Within Titusville lives the spirit of those people and businesses that have come and gone; indelibly leaving their mark on our collective soul. One of our oldest districts - what I will affectionately call the Diamond Block - took a heavy blow just last night. This is a hardy block, one of the oldest in our town. Let me tell you a little bit about the history of the various storefronts that have graced Diamond Street through time.
At the top of Chestnut Street there is a long brick building with tall gaping windows. Just standing outside and gazing at it, one can feel the life that has flowed through this building. You can almost see the hustle and bustle of young men and women at the turn of the century who worked there after school to make a couple of bucks and the seasoned artisans and laborers who devoted their lives to an essential, yet beautiful craft. This building has been home to the knife-making industry for 116 years. It is the home of the nationally renowned Queen Cutlery.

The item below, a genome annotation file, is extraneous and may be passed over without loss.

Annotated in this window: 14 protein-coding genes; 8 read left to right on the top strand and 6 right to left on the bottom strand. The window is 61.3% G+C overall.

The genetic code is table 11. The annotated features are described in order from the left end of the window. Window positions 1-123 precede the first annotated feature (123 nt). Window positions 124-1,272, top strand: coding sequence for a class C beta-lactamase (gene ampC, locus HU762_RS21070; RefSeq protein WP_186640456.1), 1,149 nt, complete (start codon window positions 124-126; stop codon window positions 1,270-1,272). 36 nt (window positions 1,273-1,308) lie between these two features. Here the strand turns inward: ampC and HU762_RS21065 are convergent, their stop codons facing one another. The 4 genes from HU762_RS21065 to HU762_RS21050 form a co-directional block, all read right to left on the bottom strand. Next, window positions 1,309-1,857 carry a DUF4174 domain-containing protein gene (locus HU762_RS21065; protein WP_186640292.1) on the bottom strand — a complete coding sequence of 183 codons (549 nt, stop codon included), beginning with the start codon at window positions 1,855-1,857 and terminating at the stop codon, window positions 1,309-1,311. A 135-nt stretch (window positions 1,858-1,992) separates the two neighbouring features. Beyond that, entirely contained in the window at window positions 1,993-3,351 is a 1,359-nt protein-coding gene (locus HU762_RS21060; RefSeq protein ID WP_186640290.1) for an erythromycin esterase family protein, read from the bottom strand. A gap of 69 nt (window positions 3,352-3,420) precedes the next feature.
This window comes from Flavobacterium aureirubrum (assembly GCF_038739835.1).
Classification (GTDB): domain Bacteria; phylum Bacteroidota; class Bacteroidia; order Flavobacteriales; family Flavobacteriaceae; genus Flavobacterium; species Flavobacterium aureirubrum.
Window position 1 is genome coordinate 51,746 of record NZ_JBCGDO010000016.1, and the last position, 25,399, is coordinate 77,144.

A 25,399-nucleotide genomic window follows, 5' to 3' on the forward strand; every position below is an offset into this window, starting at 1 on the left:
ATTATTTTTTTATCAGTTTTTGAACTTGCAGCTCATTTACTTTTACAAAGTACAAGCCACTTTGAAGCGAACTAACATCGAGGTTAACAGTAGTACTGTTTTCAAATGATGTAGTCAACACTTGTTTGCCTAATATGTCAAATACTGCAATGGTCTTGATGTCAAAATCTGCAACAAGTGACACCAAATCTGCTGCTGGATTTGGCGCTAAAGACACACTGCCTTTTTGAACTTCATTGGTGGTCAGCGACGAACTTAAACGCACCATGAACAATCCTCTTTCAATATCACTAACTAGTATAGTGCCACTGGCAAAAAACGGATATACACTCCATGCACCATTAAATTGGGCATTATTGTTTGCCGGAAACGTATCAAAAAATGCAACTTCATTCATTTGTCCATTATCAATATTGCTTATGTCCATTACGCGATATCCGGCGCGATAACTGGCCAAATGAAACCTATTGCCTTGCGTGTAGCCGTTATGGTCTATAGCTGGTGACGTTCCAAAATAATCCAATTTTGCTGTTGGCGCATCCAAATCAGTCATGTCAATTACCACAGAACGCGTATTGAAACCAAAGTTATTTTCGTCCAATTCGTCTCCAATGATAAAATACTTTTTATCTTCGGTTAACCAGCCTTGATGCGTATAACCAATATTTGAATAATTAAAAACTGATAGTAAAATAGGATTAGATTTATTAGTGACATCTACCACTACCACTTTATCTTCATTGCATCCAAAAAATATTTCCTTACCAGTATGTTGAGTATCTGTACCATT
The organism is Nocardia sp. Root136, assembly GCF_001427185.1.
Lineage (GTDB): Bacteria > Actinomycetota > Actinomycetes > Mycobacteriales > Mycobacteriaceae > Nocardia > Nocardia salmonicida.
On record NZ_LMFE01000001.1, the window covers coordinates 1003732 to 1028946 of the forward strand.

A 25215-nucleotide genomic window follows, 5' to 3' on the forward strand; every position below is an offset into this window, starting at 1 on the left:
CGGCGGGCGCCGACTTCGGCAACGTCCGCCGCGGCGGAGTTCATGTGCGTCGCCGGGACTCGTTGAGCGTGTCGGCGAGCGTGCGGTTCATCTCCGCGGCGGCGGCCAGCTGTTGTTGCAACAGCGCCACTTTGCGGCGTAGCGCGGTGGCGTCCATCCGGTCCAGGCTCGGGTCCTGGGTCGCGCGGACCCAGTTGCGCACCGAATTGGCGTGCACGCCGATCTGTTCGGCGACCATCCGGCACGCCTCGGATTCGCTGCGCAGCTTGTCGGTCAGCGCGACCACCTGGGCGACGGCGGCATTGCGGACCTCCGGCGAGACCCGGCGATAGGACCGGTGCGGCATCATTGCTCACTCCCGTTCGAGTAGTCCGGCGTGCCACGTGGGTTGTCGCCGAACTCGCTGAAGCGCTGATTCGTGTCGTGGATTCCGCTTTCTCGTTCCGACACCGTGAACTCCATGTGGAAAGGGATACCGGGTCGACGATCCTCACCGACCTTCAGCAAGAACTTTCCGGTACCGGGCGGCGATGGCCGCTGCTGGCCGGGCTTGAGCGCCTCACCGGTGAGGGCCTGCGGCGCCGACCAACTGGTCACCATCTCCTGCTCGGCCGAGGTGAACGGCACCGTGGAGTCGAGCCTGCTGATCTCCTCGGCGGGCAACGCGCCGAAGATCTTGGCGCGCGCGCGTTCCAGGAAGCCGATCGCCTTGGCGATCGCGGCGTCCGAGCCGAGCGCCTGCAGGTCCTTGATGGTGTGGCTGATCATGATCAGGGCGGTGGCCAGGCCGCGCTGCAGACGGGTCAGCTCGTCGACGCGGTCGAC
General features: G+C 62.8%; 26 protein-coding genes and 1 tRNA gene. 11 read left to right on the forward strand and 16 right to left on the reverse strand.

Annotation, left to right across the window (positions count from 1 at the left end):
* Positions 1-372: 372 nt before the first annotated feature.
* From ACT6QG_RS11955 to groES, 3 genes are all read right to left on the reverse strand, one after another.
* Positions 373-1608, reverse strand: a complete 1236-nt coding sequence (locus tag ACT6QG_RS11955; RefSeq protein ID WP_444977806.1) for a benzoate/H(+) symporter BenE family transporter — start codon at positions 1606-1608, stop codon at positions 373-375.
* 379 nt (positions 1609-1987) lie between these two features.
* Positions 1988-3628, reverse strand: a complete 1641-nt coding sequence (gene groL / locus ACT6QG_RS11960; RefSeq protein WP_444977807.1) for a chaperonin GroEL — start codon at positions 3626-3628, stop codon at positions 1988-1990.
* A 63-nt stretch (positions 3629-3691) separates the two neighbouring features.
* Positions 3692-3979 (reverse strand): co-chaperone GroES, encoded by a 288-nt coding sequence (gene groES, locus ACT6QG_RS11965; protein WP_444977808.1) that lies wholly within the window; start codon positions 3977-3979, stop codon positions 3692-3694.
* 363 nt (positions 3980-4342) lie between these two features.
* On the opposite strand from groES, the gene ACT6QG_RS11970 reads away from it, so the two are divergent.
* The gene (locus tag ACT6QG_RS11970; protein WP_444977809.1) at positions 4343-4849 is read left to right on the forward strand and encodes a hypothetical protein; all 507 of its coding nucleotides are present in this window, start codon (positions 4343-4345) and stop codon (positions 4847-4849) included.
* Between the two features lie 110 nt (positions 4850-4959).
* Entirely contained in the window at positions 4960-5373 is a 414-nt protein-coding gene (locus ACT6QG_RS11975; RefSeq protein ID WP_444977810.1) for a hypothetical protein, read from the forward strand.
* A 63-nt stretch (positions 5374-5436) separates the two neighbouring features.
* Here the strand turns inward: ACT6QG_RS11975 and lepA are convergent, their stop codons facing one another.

Other than the famous Ida Tarbell, can you name a single woman of importance in Oil Region history? If your answer is no, I assure you it is not because there weren't any! Today I want to highlight two remarkable women whose extraordinary lives and accomplishments in the Oil Region should be remembered and lauded.
Few lifelong residents are unable to conjure up a memory of when they first learned to swim at Burgess Park or got a summer job as a lifeguard or hung out with their friends and family poolside throughout the decades. However, it is also likely few people remember when and why the Dick Kraffert pool came about.
AKA: Episode 2 of A Thousand Ways to Die in the Oil Region. Just after the oil boom, Dr. George W. Barr moved to Titusville with his wife and children in mid-1865. Little did he know the tragedy that would befall him in his new home.